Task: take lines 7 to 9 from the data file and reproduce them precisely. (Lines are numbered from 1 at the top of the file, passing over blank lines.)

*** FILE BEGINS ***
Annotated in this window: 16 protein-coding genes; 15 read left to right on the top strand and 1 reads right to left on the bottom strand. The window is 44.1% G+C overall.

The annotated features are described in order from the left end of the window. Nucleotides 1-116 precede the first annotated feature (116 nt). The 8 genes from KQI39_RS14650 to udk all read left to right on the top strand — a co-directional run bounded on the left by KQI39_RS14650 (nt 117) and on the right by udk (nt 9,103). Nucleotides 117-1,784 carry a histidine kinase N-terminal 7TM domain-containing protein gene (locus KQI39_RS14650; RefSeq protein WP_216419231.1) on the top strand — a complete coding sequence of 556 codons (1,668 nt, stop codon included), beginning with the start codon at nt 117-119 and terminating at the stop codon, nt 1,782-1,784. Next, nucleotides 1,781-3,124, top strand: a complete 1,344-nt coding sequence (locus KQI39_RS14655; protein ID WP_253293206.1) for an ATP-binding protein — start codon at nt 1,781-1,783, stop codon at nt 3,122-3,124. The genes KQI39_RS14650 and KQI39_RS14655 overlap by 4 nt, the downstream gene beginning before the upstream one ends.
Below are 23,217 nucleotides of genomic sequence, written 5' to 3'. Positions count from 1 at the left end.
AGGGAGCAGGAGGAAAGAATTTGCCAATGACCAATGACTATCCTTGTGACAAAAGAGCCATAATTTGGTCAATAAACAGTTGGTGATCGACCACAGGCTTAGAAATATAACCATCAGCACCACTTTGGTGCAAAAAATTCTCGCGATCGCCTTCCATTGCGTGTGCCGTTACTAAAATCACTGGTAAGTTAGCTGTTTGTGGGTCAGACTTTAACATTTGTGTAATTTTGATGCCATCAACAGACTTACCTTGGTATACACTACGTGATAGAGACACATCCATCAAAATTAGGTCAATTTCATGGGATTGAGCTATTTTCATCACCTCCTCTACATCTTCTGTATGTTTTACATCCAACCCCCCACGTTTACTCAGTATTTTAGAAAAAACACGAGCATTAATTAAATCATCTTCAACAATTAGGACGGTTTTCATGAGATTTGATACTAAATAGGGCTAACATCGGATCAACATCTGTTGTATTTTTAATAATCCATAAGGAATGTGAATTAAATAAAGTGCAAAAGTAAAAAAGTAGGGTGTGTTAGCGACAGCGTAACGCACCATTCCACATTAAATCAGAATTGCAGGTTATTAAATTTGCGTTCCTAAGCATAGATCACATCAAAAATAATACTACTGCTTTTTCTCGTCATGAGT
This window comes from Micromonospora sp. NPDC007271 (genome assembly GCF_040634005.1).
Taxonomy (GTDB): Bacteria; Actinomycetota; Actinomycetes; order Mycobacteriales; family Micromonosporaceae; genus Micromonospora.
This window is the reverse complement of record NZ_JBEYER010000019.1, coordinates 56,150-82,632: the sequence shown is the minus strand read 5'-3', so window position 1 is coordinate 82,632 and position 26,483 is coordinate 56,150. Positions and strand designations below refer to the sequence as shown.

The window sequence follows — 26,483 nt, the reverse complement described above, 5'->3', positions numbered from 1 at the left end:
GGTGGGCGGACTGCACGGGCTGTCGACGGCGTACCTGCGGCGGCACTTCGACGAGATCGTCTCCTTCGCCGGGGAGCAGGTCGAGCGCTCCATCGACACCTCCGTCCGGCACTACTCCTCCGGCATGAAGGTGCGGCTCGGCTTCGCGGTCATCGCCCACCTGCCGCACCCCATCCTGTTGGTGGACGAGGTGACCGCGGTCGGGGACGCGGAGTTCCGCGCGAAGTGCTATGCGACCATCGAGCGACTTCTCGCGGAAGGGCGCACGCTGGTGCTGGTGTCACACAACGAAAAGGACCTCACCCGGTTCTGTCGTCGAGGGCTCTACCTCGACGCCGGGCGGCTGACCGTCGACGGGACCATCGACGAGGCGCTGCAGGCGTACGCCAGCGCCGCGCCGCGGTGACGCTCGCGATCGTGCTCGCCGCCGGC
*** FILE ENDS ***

This window is the reverse complement of record NZ_JBEYER010000019.1, coordinates 56,150-82,632: the sequence shown is the minus strand read 5'-3', so window position 1 is coordinate 82,632 and position 26,483 is coordinate 56,150. Positions and strand designations below refer to the sequence as shown.

The window sequence follows — 26,483 nt, the reverse complement described above, 5'->3', positions numbered from 1 at the left end:
GGTGGGCGGACTGCACGGGCTGTCGACGGCGTACCTGCGGCGGCACTTCGACGAGATCGTCTCCTTCGCCGGGGAGCAGGTCGAGCGCTCCATCGACACCTCCGTCCGGCACTACTCCTCCGGCATGAAGGTGCGGCTCGGCTTCGCGGTCATCGCCCACCTGCCGCACCCCATCCTGTTGGTGGACGAGGTGACCGCGGTCGGGGACGCGGAGTTCCGCGCGAAGTGCTATGCGACCATCGAGCGACTTCTCGCGGAAGGGCGCACGCTGGTGCTGGTGTCACACAACGAAAAGGACCTCACCCGGTTCTGTCGTCGAGGGCTCTACCTCGACGCCGGGCGGCTGACCGTCGACGGGACCATCGACGAGGCGCTGCAGGCGTACGCCAGCGCCGCGCCGCGGTGACGCTCGCGATCGTGCTCGCCGCCGGC